The N1 was less powerful then the Saturn 5, it could only place around 75 tonnes in LEO or something.
Its a pity RHOMBUS was never followed through with.


So what did Ilya mean when he wrote "that actually flew". What was the other powerful rocket that never flew?

I believe what Ilya ment by that was the rocket that sucessfully reached space. I think he was refering to the N1.

mopc
2005-Mar-19, 11:47 PM
what about this Rhombus, how powerful was that supposed to be? Was it a Russian project?

Sever
2005-Mar-20, 12:02 AM
what about this Rhombus, how powerful was that supposed to be? Was it a Russian project?

It was a preposed American reuseable HLV with a LEO payload of 450 tonnes.
http://www.astronautix.com/lvs/rombus.htm
It was also supposed to serve as a lunar spacecraft and a Mars-bound spacecraft.
Mars ship. (http://www.astronautix.com/craft/proeimos.htm)
Moon ship. (http://www.astronautix.com/craft/proelena.htm)
And a troop carrier. (http://www.astronautix.com/lvs/ithacus.htm)

Real beauty of a rocket.

publiusr
2005-Mar-23, 06:35 PM
That was of the Phil Bono school. AMLLV would have taken 3 million lbs. to orbit. Sea Dragon was the simplest ultra-HLLV.

Saturn V was the most capable launch vehicle so far at 130-140 tons, depending on who you talk to. Energiya could have evolved into an even greater vehicle, wih the Energiya Vulkan coming in at 175-200 tons to LEO
www.k26.com/buran
http://www.astronautix.com/lvs/energia.htm
http://www.astronautix.com/lvfam/energia.htm

Stock Energiya specs 9with four strap-ons):
Liftoff Thrust: 3,582,250 kgf. Liftoff Thrust: 35,129.90 kN. Total Mass: 2,524,600 kg. Core Diameter: 7.75 m. Total Length: 97.00 m. Flyaway Unit Cost $: 764.00 million. in 1985 unit dollars.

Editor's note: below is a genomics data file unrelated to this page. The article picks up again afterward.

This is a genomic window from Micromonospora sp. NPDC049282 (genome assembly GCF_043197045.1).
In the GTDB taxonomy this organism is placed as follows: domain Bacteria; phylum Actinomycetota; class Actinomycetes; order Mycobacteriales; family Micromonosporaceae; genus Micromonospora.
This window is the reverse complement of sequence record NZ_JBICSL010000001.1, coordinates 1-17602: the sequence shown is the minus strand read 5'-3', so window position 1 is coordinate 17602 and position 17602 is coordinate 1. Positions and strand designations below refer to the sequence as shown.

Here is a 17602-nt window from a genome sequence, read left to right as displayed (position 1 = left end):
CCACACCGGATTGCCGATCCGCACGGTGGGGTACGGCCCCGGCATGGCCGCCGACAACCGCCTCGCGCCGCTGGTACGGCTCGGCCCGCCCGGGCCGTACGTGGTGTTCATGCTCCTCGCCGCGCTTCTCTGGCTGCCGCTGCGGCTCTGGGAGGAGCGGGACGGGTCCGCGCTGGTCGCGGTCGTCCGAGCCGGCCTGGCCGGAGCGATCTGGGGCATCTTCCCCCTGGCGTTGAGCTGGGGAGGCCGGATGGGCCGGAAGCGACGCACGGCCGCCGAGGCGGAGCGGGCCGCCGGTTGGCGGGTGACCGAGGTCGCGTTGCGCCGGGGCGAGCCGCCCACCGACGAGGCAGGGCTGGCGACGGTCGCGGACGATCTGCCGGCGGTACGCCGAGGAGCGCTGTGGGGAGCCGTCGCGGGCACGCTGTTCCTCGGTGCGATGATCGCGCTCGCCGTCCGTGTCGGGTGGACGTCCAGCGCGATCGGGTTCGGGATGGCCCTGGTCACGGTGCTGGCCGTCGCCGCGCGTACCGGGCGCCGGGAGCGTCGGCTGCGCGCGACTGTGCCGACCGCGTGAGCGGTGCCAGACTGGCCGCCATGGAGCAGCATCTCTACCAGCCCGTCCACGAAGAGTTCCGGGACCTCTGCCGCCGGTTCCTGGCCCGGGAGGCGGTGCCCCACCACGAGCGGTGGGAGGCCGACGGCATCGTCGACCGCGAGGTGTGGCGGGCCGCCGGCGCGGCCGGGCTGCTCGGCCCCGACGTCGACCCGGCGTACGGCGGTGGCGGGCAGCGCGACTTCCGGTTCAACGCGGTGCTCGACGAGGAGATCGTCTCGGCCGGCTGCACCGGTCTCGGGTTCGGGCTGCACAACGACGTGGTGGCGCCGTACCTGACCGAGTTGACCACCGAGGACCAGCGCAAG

N-1 weighed a bit more than Saturn V, and had more lift off thrust, but was not as efficent. 95 tons to LEO at best:

Liftoff Thrust: 4,400,000 kgf. Liftoff Thrust: 43,000.00 kN. Total Mass: 2,735,000 kg. Core Diameter: 17.00 m. Total Length: 105.00 m. Flyaway Unit Cost $: 604.00 million. in 1985 unit dollars.
http://www.astronautix.com/lvs/n1.htm


But N-1, had greater thrust than Saturn V at lift off, and could grow into:
http://www.astronautix.com/lvs/nimiiiii.htm



Saturn's specs:

Liftoff Thrust: 3,440,310 kgf. Liftoff Thrust: 33,737.90 kN. Total Mass: 3,038,500 kg. Core Diameter: 10.06 m. Total Length: 102.00 m. Development Cost $: 7,439.60 million. in 1966 average dollars. Launch Price $: 431.00 million. in 1967 price dollars.
http://www.astronautix.com/lvs/saturnv.htm

Saturn could grow as well:
http://www.astronautix.com/lvfam/saturnv.htm

http://www.astronautix.com/lvs/saturnc8.htm This was to use two M-1s or eight J-2s. Four SSMEs or four RS-68s would have been best--had they been around for the second stage.


http://www.launchcomplexmodels.com/lcm/HeavyLift.ppt